Small business owners face a tsunami of foreclosures. BW reader Samuel Bornstein says educating them is far more useful than bailing them out
Timothy Geithner, President Barack Obama's choice to be Treasury Secretary, stated during the Jan. 21 hearing on his nomination that the Obama Administration is considering a solution to the economic crisis that would entail returning to the original intent of the financial rescue initiative implemented by the George W. Bush Administration late last year. Known as the Troubled Asset Relief Program, or TARP, that effort was set up with the expectation that it would purchase so-called troubled assets. Now the Federal Reserve and the Federal Deposit Insurance Corp. are advocating creation of a government-backed bad bank—or aggregator bank—to acquire hundreds of billions of dollars of the troubled assets that have been clogging the balance sheets of banks and freezing the credit markets.
While troubled assets remain on banks' books, writedowns and losses will continue to cause economic havoc and drain the strength of the financial sector. In effect, the U.S. government—we, the taxpayers—will bear the losses on these toxic mortgages. There is growing concern that losses will continue to materialize as defaults increase; 8 million foreclosures are projected over the next four years.
Put simply, the underlying assets of the mortgage-backed securities and other related investments are toxic mortgages. The real troubled assets are the alt-A and option ARMs, interest-only mortgages woven into the mortgage-backed securities, collateralized debt obligations, and other derivative investments that are leveraged into trillions of dollars of obligations worldwide. Since the valuation of such toxic assets depends on the borrowers' ability to make monthly mortgage payments, the key to solving the economic crisis is the borrowers' financial health.
Financial Guidance for Debtors
Some observers are betting borrowers will default and foreclosures will follow. The high rate of foreclosures could have been expected because borrowers lacked financial guidance, as evidenced by the subprime mortgage crisis, out-of-control consumer spending and credit-card usage, and the spike in foreclosures and bankruptcies. Even after loan modification, the redefault rate has been 60% within six months.
The solution, I would argue, is a program of immediate and specific financial guidance that will help borrowers make monthly mortgage payments without needing bailouts or extensive loan modifications, which have proven to be a failure. The program that is needed is not the so-called financial literacy initiative—which simply disseminates information—but rather a true educational program to help borrowers understand how to manage their money and avoid the pitfalls that led to their financial distress.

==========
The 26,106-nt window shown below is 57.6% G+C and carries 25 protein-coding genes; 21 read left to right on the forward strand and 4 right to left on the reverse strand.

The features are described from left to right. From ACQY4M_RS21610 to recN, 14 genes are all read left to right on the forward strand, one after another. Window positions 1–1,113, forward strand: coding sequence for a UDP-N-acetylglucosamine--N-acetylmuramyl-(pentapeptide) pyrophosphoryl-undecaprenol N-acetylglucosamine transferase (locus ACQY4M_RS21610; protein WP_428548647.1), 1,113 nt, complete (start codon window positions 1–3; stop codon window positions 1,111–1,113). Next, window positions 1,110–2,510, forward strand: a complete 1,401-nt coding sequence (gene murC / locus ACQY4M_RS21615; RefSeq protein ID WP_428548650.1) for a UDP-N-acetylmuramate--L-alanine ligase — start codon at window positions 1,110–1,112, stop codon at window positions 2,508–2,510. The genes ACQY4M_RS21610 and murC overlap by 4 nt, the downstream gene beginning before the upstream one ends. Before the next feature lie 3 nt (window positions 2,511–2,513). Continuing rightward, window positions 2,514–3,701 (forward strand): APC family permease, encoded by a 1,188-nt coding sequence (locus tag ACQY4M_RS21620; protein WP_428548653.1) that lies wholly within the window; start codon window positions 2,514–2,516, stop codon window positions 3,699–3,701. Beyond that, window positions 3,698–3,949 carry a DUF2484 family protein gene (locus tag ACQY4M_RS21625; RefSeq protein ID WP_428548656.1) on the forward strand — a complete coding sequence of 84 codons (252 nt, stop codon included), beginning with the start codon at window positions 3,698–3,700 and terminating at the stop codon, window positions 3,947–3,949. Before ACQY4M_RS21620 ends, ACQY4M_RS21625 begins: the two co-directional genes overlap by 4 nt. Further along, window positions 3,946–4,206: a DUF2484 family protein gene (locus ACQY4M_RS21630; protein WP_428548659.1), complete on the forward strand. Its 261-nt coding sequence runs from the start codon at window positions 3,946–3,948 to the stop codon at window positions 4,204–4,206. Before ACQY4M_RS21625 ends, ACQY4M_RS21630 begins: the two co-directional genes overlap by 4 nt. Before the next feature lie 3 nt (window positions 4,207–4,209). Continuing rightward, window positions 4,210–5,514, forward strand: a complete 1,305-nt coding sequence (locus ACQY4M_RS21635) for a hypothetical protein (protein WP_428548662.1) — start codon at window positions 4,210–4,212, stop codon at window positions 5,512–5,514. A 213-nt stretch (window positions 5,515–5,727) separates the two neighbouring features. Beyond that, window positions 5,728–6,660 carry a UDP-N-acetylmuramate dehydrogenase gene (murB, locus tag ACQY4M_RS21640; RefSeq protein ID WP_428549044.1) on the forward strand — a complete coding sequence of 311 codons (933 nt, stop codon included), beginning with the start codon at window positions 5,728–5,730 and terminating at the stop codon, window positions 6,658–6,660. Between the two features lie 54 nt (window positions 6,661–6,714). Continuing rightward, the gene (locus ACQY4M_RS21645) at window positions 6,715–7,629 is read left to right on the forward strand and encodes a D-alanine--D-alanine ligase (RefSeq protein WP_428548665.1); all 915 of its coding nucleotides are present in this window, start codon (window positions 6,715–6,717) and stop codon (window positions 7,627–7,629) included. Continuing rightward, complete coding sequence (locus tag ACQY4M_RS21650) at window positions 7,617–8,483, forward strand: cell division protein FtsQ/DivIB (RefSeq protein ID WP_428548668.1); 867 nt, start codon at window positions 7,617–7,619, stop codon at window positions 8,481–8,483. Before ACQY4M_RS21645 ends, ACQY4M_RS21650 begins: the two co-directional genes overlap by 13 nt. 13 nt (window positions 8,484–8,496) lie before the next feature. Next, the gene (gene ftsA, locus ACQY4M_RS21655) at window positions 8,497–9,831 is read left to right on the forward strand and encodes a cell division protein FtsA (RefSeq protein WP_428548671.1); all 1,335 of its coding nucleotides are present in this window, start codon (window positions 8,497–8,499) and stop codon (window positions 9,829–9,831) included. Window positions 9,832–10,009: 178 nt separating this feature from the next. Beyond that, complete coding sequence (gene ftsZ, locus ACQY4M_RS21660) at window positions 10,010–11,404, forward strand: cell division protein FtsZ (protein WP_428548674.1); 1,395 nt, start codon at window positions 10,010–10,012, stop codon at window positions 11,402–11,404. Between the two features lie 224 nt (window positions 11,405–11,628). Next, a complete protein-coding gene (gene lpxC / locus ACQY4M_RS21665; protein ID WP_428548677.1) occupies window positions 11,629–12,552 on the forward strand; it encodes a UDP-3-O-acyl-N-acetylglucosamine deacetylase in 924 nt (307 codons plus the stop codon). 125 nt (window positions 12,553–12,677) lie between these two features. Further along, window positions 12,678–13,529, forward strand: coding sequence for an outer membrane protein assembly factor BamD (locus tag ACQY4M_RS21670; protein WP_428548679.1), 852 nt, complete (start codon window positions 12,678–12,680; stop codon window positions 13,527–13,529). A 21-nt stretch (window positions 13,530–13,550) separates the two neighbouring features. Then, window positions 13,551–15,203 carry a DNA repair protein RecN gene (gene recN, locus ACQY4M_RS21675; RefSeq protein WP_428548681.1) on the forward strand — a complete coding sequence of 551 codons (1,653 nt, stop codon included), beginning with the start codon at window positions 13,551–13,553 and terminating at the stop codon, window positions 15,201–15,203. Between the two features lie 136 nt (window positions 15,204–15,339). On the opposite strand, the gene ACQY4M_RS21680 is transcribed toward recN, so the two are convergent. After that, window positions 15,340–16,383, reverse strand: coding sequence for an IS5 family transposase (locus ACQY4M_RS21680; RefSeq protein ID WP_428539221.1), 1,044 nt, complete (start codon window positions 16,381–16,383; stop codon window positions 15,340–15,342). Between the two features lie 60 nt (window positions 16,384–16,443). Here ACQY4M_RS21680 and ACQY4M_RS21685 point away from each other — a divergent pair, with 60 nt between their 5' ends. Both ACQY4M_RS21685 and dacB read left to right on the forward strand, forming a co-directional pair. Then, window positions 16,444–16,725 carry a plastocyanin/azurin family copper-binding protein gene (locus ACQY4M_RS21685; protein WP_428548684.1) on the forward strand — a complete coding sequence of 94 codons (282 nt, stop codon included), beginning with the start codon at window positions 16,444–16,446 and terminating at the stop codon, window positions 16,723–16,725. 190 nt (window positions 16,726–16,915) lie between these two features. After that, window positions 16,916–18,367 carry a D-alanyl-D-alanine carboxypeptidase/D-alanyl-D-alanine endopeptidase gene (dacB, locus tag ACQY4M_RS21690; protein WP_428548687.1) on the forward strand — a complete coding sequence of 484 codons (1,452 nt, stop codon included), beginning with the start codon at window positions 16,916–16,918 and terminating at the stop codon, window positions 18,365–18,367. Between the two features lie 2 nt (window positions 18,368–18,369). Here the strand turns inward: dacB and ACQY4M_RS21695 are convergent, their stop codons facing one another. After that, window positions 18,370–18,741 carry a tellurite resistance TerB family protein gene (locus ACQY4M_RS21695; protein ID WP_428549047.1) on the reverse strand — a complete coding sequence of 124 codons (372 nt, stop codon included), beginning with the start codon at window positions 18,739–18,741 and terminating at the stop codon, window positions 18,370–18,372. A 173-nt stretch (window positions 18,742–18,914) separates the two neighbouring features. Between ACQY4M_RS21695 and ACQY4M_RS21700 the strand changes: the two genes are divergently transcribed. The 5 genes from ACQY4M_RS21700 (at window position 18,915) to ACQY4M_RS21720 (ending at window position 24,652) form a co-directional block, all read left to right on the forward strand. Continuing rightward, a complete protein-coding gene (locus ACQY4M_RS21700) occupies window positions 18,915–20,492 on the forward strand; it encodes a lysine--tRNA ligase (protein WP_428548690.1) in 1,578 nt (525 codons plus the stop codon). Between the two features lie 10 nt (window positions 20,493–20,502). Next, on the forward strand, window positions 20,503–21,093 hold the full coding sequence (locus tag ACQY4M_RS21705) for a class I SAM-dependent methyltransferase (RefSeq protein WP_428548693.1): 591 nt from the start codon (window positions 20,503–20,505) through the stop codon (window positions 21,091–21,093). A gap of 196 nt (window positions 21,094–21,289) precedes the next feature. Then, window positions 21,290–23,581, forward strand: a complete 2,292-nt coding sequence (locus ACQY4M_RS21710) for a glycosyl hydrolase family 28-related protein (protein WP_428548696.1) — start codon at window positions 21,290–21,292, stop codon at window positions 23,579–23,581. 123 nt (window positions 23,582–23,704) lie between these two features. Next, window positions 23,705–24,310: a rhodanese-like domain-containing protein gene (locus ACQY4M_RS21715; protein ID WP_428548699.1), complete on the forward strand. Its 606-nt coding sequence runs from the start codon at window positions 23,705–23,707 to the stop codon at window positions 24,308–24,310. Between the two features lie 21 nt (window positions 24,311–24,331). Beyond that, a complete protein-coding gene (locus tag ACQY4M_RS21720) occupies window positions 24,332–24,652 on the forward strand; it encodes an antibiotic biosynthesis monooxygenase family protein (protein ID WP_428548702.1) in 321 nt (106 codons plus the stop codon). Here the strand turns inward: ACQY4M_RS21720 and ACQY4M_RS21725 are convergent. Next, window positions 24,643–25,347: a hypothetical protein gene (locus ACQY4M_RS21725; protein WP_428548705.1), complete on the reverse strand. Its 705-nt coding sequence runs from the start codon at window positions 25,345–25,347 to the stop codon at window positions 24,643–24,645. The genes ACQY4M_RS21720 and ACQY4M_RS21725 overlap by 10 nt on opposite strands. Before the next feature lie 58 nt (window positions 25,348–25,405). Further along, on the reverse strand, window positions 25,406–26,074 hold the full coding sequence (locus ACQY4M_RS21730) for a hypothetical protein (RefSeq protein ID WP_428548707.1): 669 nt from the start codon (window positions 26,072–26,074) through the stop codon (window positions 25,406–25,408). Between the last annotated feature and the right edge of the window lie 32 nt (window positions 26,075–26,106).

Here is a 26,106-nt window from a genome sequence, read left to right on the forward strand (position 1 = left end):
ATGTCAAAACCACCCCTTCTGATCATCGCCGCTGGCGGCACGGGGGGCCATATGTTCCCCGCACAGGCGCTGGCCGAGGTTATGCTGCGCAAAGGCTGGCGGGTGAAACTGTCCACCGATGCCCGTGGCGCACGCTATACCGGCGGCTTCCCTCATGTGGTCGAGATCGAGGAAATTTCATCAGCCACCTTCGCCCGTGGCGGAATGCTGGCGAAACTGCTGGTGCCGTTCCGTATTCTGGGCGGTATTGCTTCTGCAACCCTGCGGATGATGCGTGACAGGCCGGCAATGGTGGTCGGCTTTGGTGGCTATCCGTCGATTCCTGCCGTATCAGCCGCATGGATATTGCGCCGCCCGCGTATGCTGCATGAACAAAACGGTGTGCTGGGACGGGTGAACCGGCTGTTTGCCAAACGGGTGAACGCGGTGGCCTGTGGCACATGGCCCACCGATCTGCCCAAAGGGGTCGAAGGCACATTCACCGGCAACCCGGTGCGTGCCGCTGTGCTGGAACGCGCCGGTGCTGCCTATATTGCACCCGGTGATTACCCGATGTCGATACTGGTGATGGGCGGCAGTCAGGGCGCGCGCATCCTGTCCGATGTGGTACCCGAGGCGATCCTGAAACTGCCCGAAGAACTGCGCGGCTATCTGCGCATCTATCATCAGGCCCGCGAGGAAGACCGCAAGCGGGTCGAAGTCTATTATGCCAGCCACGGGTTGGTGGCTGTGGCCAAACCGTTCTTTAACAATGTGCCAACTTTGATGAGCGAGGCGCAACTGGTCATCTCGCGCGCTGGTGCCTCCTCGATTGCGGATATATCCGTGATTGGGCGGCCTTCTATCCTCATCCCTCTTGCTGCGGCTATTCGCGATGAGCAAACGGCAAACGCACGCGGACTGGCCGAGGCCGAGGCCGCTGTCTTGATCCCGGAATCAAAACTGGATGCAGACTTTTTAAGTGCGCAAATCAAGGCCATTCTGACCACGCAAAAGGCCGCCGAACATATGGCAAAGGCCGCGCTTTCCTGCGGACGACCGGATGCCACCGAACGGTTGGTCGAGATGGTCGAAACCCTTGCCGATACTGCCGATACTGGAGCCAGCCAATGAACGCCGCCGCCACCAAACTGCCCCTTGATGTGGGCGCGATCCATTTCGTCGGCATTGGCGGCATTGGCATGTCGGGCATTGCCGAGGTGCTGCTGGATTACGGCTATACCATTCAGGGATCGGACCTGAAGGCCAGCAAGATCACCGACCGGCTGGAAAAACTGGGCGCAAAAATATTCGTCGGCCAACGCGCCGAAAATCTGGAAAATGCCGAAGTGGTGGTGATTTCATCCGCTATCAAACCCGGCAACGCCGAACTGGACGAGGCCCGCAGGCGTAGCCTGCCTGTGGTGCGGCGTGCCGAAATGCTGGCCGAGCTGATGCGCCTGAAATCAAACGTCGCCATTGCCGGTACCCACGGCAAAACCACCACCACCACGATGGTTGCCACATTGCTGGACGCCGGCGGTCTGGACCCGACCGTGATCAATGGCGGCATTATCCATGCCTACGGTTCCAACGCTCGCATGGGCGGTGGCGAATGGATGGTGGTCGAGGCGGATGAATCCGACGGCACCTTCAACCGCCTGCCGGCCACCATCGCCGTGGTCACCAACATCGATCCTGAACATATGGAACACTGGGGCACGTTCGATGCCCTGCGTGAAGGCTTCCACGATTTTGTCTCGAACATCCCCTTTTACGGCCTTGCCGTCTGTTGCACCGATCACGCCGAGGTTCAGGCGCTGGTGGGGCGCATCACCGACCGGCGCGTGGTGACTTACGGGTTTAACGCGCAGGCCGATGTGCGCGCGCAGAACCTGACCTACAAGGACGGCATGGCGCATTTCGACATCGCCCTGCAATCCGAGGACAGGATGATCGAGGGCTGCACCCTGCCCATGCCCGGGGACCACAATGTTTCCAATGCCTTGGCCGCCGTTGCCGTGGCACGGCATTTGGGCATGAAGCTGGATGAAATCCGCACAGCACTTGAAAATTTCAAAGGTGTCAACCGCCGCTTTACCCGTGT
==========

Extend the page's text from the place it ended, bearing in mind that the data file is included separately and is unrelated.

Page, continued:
The current foreclosure crisis will be further exacerbated by a tsunami of foreclosures that will result when these toxic mortgages are reset, a process that will continue through 2012. These foreclosures will dwarf the subprime mortgage crisis, leaving millions of small business owners in peril of losing their homes to foreclosure—and then potentially closing their businesses. The resulting job losses will add millions to the ranks of the unemployed.
Foreclosed Homes, Worker Layoffs
Small business owners fell prey to these toxic mortgages when they used their homes to access cash to satisfy their need for capital. They were enticed into taking toxic mortgages by initial teaser rates with low monthly mortgage payments, but were unaware of the payment shock that would follow at reset. Because these loans required little or no documentation of income, they appealed to many small business owners who previously were unable to qualify for loans—and who were especially targeted by lenders.
I authored a survey conducted by the National Association for the Self-Employed in November 2008, which found that 3.7 million small business owners hold these toxic mortgages. Three million of them are already very worried that they will not be able to afford the monthly mortgage payments at reset; more shocking is the fact that 1.3 million small business owners have already missed at least one monthly mortgage payment. The survey results underscore the fact that small businesses will be impacted by the upcoming foreclosures.
It is a tragedy when an individual borrower defaults on a mortgage and loses his or her home. The tragedy is magnified when the borrower owns a small business with 1 to 10 employees. The loss of jobs related to mortgage defaults and the resulting business failures will further weaken our economy and prolong the recession.
If borrowers can be guided to avoid defaulting, the financial and housing markets should respond favorably. The result will reverse the downward trend in the valuation of troubled assets. We can turn this crisis around and stimulate the economy naturally, by empowering and educating people rather than by bailing them out—which does not, as the cliché goes, teach a man to fish.
As I concluded in my NASE study, small business is the job creation engine of our economy. Proactive efforts must be taken to provide small business owners with immediate and specific financial guidance. Combined with other measures, these can help vital borrowers avoid default on mortgages and other debts in this critical and challenging financial crisis.